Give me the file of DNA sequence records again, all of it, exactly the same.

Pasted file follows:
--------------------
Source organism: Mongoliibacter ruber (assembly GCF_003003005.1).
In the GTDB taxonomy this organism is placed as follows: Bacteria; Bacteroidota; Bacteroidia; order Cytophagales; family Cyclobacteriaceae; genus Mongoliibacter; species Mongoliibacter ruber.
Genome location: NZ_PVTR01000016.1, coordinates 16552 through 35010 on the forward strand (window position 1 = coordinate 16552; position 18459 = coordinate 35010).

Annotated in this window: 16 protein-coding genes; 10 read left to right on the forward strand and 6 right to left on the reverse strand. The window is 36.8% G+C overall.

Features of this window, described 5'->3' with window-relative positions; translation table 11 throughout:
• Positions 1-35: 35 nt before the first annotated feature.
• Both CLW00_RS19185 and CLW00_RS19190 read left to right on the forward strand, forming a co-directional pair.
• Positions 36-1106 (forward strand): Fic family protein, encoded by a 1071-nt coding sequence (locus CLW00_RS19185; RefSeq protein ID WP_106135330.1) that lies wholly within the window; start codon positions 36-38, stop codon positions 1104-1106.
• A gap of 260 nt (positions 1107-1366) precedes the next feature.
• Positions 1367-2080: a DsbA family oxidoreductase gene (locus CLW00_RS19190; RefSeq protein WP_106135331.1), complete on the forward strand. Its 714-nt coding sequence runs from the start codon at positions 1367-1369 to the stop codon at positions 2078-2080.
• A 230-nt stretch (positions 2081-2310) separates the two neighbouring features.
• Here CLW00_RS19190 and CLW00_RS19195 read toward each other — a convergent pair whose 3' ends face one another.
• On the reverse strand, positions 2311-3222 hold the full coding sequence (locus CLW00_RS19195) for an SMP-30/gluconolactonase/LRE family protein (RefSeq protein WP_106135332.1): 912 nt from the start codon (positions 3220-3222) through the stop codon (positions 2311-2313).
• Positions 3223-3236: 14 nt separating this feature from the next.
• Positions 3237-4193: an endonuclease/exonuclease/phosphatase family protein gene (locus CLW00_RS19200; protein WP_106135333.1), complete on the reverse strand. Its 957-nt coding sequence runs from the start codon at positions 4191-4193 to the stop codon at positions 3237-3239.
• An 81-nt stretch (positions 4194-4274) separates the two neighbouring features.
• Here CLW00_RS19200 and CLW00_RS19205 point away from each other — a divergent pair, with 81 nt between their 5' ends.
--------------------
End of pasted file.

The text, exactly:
Source organism: Mongoliibacter ruber (assembly GCF_003003005.1).
In the GTDB taxonomy this organism is placed as follows: Bacteria; Bacteroidota; Bacteroidia; order Cytophagales; family Cyclobacteriaceae; genus Mongoliibacter; species Mongoliibacter ruber.
Genome location: NZ_PVTR01000016.1, coordinates 16552 through 35010 on the forward strand (window position 1 = coordinate 16552; position 18459 = coordinate 35010).

Annotated in this window: 16 protein-coding genes; 10 read left to right on the forward strand and 6 right to left on the reverse strand. The window is 36.8% G+C overall.

Features of this window, described 5'->3' with window-relative positions; translation table 11 throughout:
• Positions 1-35: 35 nt before the first annotated feature.
• Both CLW00_RS19185 and CLW00_RS19190 read left to right on the forward strand, forming a co-directional pair.
• Positions 36-1106 (forward strand): Fic family protein, encoded by a 1071-nt coding sequence (locus CLW00_RS19185; RefSeq protein ID WP_106135330.1) that lies wholly within the window; start codon positions 36-38, stop codon positions 1104-1106.
• A gap of 260 nt (positions 1107-1366) precedes the next feature.
• Positions 1367-2080: a DsbA family oxidoreductase gene (locus CLW00_RS19190; RefSeq protein WP_106135331.1), complete on the forward strand. Its 714-nt coding sequence runs from the start codon at positions 1367-1369 to the stop codon at positions 2078-2080.
• A 230-nt stretch (positions 2081-2310) separates the two neighbouring features.
• Here CLW00_RS19190 and CLW00_RS19195 read toward each other — a convergent pair whose 3' ends face one another.
• On the reverse strand, positions 2311-3222 hold the full coding sequence (locus CLW00_RS19195) for an SMP-30/gluconolactonase/LRE family protein (RefSeq protein WP_106135332.1): 912 nt from the start codon (positions 3220-3222) through the stop codon (positions 2311-2313).
• Positions 3223-3236: 14 nt separating this feature from the next.
• Positions 3237-4193: an endonuclease/exonuclease/phosphatase family protein gene (locus CLW00_RS19200; protein WP_106135333.1), complete on the reverse strand. Its 957-nt coding sequence runs from the start codon at positions 4191-4193 to the stop codon at positions 3237-3239.
• An 81-nt stretch (positions 4194-4274) separates the two neighbouring features.
• Here CLW00_RS19200 and CLW00_RS19205 point away from each other — a divergent pair, with 81 nt between their 5' ends.